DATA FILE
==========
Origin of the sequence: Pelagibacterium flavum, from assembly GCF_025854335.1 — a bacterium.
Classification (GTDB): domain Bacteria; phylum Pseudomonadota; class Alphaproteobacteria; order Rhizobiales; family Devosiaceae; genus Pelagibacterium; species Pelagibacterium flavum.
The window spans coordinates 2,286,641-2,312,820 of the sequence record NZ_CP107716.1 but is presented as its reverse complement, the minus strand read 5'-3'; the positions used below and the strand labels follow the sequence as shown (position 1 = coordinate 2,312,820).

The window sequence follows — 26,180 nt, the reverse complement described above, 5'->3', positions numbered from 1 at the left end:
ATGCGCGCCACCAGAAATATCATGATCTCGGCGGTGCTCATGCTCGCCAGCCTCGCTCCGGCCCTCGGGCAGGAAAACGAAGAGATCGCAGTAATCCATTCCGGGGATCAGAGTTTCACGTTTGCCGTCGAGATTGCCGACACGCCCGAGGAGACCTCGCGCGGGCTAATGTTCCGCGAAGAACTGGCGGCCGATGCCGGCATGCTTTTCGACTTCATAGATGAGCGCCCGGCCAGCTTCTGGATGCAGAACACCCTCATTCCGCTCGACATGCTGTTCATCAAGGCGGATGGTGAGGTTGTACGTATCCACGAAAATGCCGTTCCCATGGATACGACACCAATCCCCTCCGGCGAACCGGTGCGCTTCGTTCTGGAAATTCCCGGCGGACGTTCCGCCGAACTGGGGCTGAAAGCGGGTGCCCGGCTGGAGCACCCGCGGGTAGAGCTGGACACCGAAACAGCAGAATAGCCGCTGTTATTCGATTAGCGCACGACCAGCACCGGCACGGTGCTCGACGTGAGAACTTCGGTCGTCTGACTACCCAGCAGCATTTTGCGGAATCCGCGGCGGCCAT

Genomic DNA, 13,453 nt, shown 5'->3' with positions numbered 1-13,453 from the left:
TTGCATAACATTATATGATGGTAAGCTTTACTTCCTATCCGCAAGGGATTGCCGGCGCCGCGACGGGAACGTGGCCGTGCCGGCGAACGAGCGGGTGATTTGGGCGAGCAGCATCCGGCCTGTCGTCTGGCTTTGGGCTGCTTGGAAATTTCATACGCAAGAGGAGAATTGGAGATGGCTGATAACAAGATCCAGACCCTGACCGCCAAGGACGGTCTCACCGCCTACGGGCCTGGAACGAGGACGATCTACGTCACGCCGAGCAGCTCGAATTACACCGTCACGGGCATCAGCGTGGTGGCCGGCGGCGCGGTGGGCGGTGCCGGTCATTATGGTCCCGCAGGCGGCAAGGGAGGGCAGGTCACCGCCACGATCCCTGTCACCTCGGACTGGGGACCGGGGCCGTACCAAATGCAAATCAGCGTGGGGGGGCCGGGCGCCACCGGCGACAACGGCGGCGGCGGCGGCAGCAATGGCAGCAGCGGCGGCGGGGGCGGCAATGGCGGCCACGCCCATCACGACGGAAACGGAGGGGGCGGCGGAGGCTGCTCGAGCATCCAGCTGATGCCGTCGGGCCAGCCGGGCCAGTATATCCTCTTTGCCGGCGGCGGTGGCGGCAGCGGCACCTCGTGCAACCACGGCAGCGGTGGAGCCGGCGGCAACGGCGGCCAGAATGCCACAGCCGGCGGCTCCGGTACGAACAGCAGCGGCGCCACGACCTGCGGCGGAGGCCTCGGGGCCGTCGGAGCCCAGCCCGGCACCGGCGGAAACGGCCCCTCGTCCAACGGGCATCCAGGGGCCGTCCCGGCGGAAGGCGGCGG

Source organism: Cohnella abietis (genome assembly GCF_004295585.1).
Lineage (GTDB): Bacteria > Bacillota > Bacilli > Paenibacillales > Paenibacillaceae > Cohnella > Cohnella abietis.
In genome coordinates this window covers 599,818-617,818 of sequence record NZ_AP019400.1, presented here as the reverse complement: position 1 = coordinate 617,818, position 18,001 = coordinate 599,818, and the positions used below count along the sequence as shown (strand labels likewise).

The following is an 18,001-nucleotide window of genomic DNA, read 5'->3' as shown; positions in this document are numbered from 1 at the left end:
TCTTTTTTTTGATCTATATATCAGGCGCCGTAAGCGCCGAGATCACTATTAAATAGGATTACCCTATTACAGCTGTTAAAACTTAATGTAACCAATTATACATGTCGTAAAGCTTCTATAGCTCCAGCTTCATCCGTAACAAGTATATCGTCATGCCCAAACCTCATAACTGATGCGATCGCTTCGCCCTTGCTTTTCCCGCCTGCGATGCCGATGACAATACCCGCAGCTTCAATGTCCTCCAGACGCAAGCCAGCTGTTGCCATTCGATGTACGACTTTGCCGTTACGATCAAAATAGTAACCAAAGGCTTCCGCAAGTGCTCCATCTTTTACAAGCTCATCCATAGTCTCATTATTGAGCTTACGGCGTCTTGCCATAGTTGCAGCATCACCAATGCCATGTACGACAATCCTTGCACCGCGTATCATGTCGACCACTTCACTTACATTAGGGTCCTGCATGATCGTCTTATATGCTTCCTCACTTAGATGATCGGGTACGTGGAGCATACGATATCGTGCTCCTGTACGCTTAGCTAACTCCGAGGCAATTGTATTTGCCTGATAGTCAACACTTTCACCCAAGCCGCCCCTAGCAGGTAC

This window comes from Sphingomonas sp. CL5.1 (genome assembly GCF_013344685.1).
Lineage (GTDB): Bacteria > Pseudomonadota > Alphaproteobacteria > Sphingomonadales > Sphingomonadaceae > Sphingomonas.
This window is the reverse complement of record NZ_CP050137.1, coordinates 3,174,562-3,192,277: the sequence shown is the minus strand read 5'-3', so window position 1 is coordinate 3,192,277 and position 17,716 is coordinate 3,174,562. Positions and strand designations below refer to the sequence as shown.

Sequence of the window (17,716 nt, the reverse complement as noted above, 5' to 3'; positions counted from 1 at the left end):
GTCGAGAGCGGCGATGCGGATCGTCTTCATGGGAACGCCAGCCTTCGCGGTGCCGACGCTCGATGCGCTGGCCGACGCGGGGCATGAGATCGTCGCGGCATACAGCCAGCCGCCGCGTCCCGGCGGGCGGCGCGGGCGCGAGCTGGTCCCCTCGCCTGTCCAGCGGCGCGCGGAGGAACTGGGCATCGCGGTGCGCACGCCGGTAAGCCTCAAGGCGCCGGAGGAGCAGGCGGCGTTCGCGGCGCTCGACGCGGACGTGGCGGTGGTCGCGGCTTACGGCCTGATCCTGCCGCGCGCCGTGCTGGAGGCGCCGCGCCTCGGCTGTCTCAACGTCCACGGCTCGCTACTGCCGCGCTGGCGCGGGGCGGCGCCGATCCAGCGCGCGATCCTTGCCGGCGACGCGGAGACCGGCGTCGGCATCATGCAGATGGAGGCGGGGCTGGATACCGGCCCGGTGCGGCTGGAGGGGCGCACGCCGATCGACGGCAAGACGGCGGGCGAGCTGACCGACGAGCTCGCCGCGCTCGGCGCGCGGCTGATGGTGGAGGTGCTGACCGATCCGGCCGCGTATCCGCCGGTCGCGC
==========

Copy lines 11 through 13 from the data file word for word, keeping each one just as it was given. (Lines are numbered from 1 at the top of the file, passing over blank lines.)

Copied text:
The following is an 18,001-nucleotide window of genomic DNA, read 5'->3' as shown; positions in this document are numbered from 1 at the left end:
TCTTTTTTTTGATCTATATATCAGGCGCCGTAAGCGCCGAGATCACTATTAAATAGGATTACCCTATTACAGCTGTTAAAACTTAATGTAACCAATTATACATGTCGTAAAGCTTCTATAGCTCCAGCTTCATCCGTAACAAGTATATCGTCATGCCCAAACCTCATAACTGATGCGATCGCTTCGCCCTTGCTTTTCCCGCCTGCGATGCCGATGACAATACCCGCAGCTTCAATGTCCTCCAGACGCAAGCCAGCTGTTGCCATTCGATGTACGACTTTGCCGTTACGATCAAAATAGTAACCAAAGGCTTCCGCAAGTGCTCCATCTTTTACAAGCTCATCCATAGTCTCATTATTGAGCTTACGGCGTCTTGCCATAGTTGCAGCATCACCAATGCCATGTACGACAATCCTTGCACCGCGTATCATGTCGACCACTTCACTTACATTAGGGTCCTGCATGATCGTCTTATATGCTTCCTCACTTAGATGATCGGGTACGTGGAGCATACGATATCGTGCTCCTGTACGCTTAGCTAACTCCGAGGCAATTGTATTTGCCTGATAGTCAACACTTTCACCCAAGCCGCCCCTAGCAGGTAC

This window comes from Sphingomonas sp. CL5.1 (genome assembly GCF_013344685.1).